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Keeps your heart healthy

Get 7-9 hours of sleep each night.

Reduces stress

Certain relaxation techniques help you fall asleep faster and counter stress.

Makes you more alert

A good night’s sleep makes you feel energized, the next day.

Improves your memory

Sleep plays an important role in memory consolidation that helps your brain to make memories and links.

Aids in losing weight

Good sleep for approximately 7-8 hours per night, helps to keep your weight in control.

Helps the body repair itself

During sleep, the body repairs damage caused by stress, ultraviolet rays and other harmful exposure.


Myth: Snoring is harmless

Truth: Snoring could be your body’s warning sign of a more serious sleeping or breathing issue.

Myth: ‘8 hours of sleep’

Truth: Your sleeping need is as unique as you and varies according to each individual.

Myth: Alcohol helps you sleep

Truth: Alcohol is a sedative that is not a sustainable means to fall asleep, let alone receive high quality sleep.

Myth: The more sleep you get, the better

Truth: People who sleep for more than 9-10 hours a night, also face a number of health problems.

Myth: If you can’t fall asleep, just rest in bed until you do

Truth: Instead, get out of bed and do something else for a while to help you wind down.

Myth: Watching TV can be a good way to fall asleep.

Truth: When you relax, your heart rate slows down and your muscles relax. None of that happens when you’re watching TV.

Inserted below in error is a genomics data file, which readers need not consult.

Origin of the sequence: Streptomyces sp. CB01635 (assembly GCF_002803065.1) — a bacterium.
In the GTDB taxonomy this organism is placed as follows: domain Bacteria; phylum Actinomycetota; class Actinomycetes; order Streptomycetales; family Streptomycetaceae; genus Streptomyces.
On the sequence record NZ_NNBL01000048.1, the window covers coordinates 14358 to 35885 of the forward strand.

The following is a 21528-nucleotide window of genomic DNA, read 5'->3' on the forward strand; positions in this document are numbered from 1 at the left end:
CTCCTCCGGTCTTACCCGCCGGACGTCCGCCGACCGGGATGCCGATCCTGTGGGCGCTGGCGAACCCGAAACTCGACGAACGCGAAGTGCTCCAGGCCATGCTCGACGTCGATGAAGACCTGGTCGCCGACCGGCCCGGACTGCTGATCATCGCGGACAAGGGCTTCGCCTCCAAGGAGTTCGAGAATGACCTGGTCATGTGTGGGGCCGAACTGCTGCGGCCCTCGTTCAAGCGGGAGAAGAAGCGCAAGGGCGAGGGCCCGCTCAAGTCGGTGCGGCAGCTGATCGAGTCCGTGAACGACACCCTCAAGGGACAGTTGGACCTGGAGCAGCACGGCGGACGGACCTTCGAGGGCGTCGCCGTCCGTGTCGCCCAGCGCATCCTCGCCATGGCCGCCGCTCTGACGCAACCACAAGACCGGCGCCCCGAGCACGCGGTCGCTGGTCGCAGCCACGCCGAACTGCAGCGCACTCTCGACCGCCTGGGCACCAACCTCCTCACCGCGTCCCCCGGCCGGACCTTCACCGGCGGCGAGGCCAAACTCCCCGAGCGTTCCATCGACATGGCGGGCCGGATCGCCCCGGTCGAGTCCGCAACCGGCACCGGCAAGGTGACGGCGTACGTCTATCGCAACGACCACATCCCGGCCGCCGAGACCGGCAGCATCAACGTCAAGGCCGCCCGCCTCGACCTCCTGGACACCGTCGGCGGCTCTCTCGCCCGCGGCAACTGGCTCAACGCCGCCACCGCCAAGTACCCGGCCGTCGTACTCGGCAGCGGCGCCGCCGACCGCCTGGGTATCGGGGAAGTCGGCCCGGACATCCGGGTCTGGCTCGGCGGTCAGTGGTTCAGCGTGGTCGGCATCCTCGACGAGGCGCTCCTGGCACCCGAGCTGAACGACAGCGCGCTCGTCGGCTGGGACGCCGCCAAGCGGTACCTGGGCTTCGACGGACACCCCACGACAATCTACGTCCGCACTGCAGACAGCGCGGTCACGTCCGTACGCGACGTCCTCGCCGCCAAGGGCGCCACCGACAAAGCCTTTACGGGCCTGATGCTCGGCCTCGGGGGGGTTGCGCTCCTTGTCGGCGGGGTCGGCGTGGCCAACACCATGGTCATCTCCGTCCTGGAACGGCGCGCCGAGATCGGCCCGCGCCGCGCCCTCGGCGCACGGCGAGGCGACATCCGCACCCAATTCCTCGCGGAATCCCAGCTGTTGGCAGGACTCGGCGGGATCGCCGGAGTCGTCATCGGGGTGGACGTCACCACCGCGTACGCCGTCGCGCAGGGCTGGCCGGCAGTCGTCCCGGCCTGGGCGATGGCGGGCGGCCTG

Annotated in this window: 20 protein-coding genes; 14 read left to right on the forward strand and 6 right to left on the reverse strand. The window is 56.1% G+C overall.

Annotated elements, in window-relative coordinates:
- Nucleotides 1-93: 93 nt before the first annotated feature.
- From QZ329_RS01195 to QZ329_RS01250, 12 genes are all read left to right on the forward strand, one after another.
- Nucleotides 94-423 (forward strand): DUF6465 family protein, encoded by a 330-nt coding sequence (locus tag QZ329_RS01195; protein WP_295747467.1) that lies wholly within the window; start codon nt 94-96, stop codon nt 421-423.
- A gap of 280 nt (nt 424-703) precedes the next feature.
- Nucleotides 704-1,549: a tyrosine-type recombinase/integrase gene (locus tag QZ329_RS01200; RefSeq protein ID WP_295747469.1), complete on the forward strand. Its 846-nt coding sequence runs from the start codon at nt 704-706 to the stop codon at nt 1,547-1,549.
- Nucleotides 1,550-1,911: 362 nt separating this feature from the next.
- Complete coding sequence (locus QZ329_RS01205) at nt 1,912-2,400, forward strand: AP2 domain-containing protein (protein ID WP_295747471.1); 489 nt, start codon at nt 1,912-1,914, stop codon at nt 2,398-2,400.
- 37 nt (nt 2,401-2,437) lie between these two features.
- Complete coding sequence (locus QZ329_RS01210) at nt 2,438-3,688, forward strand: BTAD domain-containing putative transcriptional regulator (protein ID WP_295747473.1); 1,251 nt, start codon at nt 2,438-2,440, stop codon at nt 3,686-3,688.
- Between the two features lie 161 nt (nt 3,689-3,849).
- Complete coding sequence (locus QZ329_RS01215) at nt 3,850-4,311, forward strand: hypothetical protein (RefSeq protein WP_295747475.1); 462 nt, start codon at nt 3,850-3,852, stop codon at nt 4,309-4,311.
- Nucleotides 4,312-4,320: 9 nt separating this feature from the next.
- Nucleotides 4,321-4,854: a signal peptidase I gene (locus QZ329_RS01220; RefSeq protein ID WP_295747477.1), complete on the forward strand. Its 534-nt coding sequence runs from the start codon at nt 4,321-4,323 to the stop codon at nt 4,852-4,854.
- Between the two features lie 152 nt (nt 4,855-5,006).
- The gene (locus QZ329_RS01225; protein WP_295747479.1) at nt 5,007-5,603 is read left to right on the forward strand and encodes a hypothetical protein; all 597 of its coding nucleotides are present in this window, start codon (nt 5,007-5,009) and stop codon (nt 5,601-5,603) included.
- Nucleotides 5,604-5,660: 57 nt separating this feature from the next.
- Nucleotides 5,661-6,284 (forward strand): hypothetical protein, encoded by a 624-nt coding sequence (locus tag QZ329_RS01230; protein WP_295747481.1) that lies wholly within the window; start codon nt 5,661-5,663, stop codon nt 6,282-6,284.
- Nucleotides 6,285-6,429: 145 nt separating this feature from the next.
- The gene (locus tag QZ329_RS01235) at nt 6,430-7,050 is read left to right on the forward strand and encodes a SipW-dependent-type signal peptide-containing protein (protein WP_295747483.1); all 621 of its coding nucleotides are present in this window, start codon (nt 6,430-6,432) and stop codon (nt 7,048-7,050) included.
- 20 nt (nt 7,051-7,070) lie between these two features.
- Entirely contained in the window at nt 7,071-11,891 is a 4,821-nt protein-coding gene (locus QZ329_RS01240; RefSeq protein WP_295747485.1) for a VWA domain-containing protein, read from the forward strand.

Myth: Your bedroom should be warm and cozy

Truth: A cooler environment is more conducive to good sleep.

Myth: You can catch up on lost sleep by sleeping in on weekends

Truth: If you’ve had more than a few sleepless nights, it certainly becomes harder to ‘recover’ the lost sleep.


Distractions in the bed

Don’t watch TV, play video games or use laptop in bed. Don’t do your bills or have heated discussions either.

Staying in bed all the time

Lie down only when you feel tired and sleepy.

Avoid caffeine at night time

Caffeine can interfere with your sleep pattern and keep you awake.

Being a nocturnal clock-watcher

Staring at a clock in your bedroom can actually increase stress, making it harder to fall asleep. Turn your clock’s face away from you.


Establish a soothing pre-sleep routine

Indulge in relaxing activities like a bath, listening to soothing music etc. an hour or so before bed. Avoid stressful and stimulating activities.

Turn your bedroom into a sleep-inducing environment

A quiet, dark and cool environment can help promote sound sleep.

Exercise in the morning

Regular exercise offers multiple health benefits, like being able to fall asleep easily and even sleep more soundly.

Set consistent, healthy mealtimes

Plan to finish eating meals, two to three hours before bedtime.